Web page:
ESA and AI Sweden Open Space Lab in Gothenburg

SOLNA, Sweden (Swedish National Space Agency PR) — AI Sweden and the European Space Agency, ESA, will open a lab for advanced technology development, Φ-lab Sweden (pronounced as the Greek letter “phi”), for AI in new space applications and applications for Earth observation. The lab is first out as a spearhead lab within a major European collaboration on space innovation and will be inaugurated in the spring.

The lab brings together industry, investors and researchers to strengthen the European space research and space industry sector in what is known as Earth observation and AI. This work is complemented by the work that takes place in the Swedish Space Data Lab, which includes the Swedish Space Agency, Luleå University of Technology, RISE and AI Sweden.

What attracted ESA to Sweden is AI Sweden’s knowledge and the cluster that works with an AI technology called edge learning. The technology creates the opportunity to train AI models directly in e.g. satellites. This saves money and resources because you do not have to send the massive amount of data that the satellites collect down to earth.

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ESA Awards Contract to CAES for System-on-Chip Development as Part of ARTES Competitiveness & Growth Program

New contract advances CAES Gaisler product portfolio to include a 16-core RISC-V platform that will enable the next generation of space-grade fault- and radiation-tolerant microprocessors.

GOTHENBURG, Sweden, DECEMBER 22, 2021 (CAES PR) – CAES, a leader in advanced mission-critical electronics, has been awarded a contract with the European Space Agency (ESA) to develop a fault- and radiation-tolerant system-on-chip. Funded by the Swedish National Space Agency, the project will improve performance and power efficiency in satellite and spacecraft applications by developing a 16-core, space-hardened microprocessor based on the open RISC-V instruction set architecture (ISA).

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2020 a Busy Year for Suborbital Launches

New Shepard landing on the pad in West Texas on October 13, 2020, with the NASA Lunar Landing Sensor Demo onboard. (Credit: Blue Origin)

by Douglas Messier
Managing Editor

Suborbital launch used to be a sleepy field that rarely attracted much public attention. Let’s face it, atmospheric research and student experiments are not front-page news. Sounding rockets don’t have the majesty and power of a Falcon 9 or Atlas V.

In recent years, exciting new entrants in the field and widespread streaming of launches have made suborbital flights exciting. Last year saw important suborbital flight tests by SpaceX, Blue Origin, Virgin Galactic and Skyrora that garnered worldwide interest.

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4.5-bil­lion-year-old Ice on Comet ‘Fluffi­er than Cap­puc­ci­no Froth’

Af­ter sev­en hours of freefall, Philae touched the Ag­ilkia land­ing site (top left out­side the im­age) at walk­ing pace as planned. How­ev­er, Phi­lae could not an­chor it­self be­cause the an­chor har­poons pro­vid­ed for this pur­pose did not ac­ti­vate. Due to the low grav­i­ty, Phi­lae bounced off the sur­face, rose to a height of more than one kilo­me­tre, col­lid­ed with a cliff edge while falling, touched the comet’s sur­face a sec­ond time (TD2) and fi­nal­ly came to a halt af­ter two hours (TD3). The lo­ca­tion of TD2 was un­known un­til re­cent­ly and could on­ly now be re­con­struct­ed. Phi­lae was lo­cat­ed in a place with suf­fi­cient sun­light to pro­duce enough en­er­gy to run its ten ex­per­i­ments for ap­prox­i­mate­ly 60 hours. (Credit: ESA/Rosetta/MPS for OSIRIS Team MPS/UPD/LAM/IAA/SSO/INTA/UPM/DASP/IDA)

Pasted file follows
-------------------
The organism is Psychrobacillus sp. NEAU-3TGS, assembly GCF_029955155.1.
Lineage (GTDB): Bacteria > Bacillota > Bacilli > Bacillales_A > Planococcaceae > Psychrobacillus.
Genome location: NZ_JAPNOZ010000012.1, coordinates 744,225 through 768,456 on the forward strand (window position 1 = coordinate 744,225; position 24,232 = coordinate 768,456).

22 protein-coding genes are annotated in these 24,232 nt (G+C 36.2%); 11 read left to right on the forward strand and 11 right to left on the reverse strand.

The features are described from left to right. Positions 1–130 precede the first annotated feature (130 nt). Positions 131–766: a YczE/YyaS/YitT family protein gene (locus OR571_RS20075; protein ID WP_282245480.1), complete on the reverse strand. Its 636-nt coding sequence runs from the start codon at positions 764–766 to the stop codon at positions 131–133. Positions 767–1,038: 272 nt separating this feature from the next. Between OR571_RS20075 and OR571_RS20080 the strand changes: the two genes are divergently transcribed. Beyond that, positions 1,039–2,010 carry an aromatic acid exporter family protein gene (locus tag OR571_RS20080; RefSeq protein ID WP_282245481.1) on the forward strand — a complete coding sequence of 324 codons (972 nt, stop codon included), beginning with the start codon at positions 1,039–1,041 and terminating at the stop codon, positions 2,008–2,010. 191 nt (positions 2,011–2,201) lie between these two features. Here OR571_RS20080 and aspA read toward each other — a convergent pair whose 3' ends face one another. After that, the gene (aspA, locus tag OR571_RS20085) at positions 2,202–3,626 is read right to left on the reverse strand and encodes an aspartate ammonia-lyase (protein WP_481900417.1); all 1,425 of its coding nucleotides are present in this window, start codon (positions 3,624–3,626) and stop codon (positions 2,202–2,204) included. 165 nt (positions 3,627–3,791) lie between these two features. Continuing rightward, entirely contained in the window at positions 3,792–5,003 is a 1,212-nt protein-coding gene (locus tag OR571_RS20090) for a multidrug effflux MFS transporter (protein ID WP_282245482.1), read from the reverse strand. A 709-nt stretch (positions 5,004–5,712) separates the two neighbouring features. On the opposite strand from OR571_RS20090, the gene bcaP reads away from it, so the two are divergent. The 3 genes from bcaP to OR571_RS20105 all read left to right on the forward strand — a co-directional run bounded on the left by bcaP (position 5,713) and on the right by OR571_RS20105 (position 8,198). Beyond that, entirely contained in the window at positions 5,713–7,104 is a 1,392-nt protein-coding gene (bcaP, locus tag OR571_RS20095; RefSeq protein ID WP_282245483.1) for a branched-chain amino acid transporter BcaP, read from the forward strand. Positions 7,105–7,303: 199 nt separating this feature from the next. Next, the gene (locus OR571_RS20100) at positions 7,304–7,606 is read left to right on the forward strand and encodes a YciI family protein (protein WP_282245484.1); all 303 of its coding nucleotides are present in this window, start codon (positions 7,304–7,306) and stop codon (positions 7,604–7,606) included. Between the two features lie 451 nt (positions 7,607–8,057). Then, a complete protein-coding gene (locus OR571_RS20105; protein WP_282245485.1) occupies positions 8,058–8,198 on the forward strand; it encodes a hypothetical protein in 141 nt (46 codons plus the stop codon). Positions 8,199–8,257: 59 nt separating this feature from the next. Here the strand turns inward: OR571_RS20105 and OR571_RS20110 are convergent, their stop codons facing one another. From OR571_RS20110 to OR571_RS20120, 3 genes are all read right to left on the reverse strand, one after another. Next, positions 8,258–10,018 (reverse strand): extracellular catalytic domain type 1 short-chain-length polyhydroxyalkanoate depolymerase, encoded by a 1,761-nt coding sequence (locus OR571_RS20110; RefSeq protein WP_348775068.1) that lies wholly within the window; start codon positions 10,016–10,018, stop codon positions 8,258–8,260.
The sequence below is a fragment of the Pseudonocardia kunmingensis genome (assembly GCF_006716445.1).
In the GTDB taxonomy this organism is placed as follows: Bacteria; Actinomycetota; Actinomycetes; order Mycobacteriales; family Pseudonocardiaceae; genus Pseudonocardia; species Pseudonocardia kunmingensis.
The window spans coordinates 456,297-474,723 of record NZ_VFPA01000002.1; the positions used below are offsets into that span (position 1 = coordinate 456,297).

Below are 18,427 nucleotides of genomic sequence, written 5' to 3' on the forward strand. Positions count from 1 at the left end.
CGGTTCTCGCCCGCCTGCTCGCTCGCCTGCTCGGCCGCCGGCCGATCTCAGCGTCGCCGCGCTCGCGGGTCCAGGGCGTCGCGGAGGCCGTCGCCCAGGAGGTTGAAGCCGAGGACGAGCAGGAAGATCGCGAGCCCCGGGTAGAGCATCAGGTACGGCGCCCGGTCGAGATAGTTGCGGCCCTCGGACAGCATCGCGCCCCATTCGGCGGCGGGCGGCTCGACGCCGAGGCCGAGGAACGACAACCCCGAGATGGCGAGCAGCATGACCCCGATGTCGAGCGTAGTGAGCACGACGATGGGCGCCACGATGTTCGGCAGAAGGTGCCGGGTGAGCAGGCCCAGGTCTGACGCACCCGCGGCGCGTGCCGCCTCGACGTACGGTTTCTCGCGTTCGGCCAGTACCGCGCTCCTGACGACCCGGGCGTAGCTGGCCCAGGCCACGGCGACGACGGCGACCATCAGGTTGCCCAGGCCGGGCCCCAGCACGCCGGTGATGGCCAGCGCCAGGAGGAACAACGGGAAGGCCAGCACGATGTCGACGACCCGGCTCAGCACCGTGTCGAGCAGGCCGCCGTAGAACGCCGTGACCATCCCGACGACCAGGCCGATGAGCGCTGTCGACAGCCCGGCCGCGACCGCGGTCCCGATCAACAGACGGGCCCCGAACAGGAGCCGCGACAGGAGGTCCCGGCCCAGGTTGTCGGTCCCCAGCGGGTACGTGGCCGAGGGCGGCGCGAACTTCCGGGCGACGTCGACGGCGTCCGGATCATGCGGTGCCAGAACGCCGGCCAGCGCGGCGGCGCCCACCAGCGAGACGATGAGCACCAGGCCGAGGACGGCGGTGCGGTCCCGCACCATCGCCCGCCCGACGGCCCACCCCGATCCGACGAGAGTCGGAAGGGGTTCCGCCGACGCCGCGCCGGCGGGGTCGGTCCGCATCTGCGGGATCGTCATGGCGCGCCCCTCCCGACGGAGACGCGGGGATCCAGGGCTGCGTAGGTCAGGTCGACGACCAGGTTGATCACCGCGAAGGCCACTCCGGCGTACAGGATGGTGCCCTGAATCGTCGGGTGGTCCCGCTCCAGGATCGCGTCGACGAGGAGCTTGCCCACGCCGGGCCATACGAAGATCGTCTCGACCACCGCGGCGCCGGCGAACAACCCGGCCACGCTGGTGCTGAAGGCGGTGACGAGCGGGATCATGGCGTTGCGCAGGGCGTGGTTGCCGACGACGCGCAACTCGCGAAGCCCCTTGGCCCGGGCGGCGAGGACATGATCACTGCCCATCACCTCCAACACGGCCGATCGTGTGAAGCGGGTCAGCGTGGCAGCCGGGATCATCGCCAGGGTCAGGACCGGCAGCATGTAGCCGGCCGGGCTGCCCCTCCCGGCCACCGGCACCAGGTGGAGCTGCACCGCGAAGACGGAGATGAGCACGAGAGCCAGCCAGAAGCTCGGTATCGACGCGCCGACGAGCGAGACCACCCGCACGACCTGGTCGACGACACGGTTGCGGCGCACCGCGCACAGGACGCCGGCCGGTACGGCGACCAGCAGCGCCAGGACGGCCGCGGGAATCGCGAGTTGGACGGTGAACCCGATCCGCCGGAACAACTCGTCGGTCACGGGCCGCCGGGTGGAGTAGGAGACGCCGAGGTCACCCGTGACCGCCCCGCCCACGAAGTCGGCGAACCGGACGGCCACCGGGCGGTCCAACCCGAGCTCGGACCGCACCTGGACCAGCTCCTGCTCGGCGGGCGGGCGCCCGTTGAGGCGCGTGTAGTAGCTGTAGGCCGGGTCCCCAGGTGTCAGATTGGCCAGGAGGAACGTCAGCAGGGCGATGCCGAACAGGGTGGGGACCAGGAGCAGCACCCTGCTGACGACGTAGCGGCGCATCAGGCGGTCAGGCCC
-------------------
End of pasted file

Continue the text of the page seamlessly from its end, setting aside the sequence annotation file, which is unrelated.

• Reconstruction of second surface contact by Rosetta’s Philae lander during unplanned ‘hopping’ in November 2014 before its final ‘touchdown’.
  • The probe, rotating like a windmill, scraped a furrow in a highly porous, dark rocky area made of ice and dust on comet 67P, exposing 4.5-billion-year-old ice.
  • The ice has very weak internal cohesion and a consistency that is fluffier than cappuccino froth.

COLOGNE, Germany (DLR PR) — After years of detective work, scientists working on the European Space Agency (ESA) Rosetta mission have now been able to locate where the Philae lander made its second and penultimate contact with the surface of Comet 67P/Churyumov-Gerasimenko on 12 November 2014, before finally coming to a halt 30 metres away. This landing was monitored from the German Aerospace Center (Deutsches Zentrum für Luft- und Raumfahrt; DLR) Philae Control Center.

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GKN Aerospace Wins ArianeGroup Contract for Ground-breaking Additively Manufactured Rocket Engine Turbines

Rocket engine (Credit: ArianeGroup)

Trollhättan, Sweden (GKN Aerospace PR) — GKN Aerospace will develop and manufacture two full-scale turbines for the Prometheus* low-cost re-usable rocket engine demonstrator on liquid oxygen and methane propellants. The turbines will generate power for the methane fuel system, with the first turbine to be delivered at the end of 2019. Manufacturing will take place in cooperation with partners and at GKN Aerospace’s highly automated engine systems centre of excellence in Trollhättan, Sweden.

The new state of the art turbine with all its challenging loads – including very high pressure, high speed and high temperatures – incorporates the latest additive manufacturing (AM) technologies with higher performance, lower lead times and significant cost reduction. This innovative development will support the next step in AM: the use of this technology for future higher loaded critical components in terms of pressure, temperature and rotational speed.

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